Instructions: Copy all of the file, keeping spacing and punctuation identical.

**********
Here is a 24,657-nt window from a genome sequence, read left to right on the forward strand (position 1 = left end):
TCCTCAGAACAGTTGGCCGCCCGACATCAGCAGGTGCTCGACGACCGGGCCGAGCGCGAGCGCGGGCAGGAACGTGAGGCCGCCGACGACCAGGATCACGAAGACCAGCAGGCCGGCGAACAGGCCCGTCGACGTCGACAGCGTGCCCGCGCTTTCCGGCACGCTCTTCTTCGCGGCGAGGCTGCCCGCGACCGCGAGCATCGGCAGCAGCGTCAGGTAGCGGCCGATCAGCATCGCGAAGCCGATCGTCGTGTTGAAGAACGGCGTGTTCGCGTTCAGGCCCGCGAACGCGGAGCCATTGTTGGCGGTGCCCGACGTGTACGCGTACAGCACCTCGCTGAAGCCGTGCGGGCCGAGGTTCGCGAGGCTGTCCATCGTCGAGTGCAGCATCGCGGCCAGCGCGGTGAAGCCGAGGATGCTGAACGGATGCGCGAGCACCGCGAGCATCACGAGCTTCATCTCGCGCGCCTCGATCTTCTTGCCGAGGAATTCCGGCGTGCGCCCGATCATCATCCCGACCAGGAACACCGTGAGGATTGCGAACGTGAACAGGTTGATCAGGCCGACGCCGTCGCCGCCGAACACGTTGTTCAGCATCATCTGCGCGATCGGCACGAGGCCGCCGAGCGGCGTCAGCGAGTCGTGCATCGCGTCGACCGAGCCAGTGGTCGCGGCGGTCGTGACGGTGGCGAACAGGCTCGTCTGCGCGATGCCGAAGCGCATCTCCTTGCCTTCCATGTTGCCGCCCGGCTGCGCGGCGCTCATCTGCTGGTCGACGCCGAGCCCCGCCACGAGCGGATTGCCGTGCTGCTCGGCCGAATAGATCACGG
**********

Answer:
Here is a 24,657-nt window from a genome sequence, read left to right on the forward strand (position 1 = left end):
TCCTCAGAACAGTTGGCCGCCCGACATCAGCAGGTGCTCGACGACCGGGCCGAGCGCGAGCGCGGGCAGGAACGTGAGGCCGCCGACGACCAGGATCACGAAGACCAGCAGGCCGGCGAACAGGCCCGTCGACGTCGACAGCGTGCCCGCGCTTTCCGGCACGCTCTTCTTCGCGGCGAGGCTGCCCGCGACCGCGAGCATCGGCAGCAGCGTCAGGTAGCGGCCGATCAGCATCGCGAAGCCGATCGTCGTGTTGAAGAACGGCGTGTTCGCGTTCAGGCCCGCGAACGCGGAGCCATTGTTGGCGGTGCCCGACGTGTACGCGTACAGCACCTCGCTGAAGCCGTGCGGGCCGAGGTTCGCGAGGCTGTCCATCGTCGAGTGCAGCATCGCGGCCAGCGCGGTGAAGCCGAGGATGCTGAACGGATGCGCGAGCACCGCGAGCATCACGAGCTTCATCTCGCGCGCCTCGATCTTCTTGCCGAGGAATTCCGGCGTGCGCCCGATCATCATCCCGACCAGGAACACCGTGAGGATTGCGAACGTGAACAGGTTGATCAGGCCGACGCCGTCGCCGCCGAACACGTTGTTCAGCATCATCTGCGCGATCGGCACGAGGCCGCCGAGCGGCGTCAGCGAGTCGTGCATCGCGTCGACCGAGCCAGTGGTCGCGGCGGTCGTGACGGTGGCGAACAGGCTCGTCTGCGCGATGCCGAAGCGCATCTCCTTGCCTTCCATGTTGCCGCCCGGCTGCGCGGCGCTCATCTGCTGGTCGACGCCGAGCCCCGCCACGAGCGGATTGCCGTGCTGCTCGGCCGAATAGATCACGG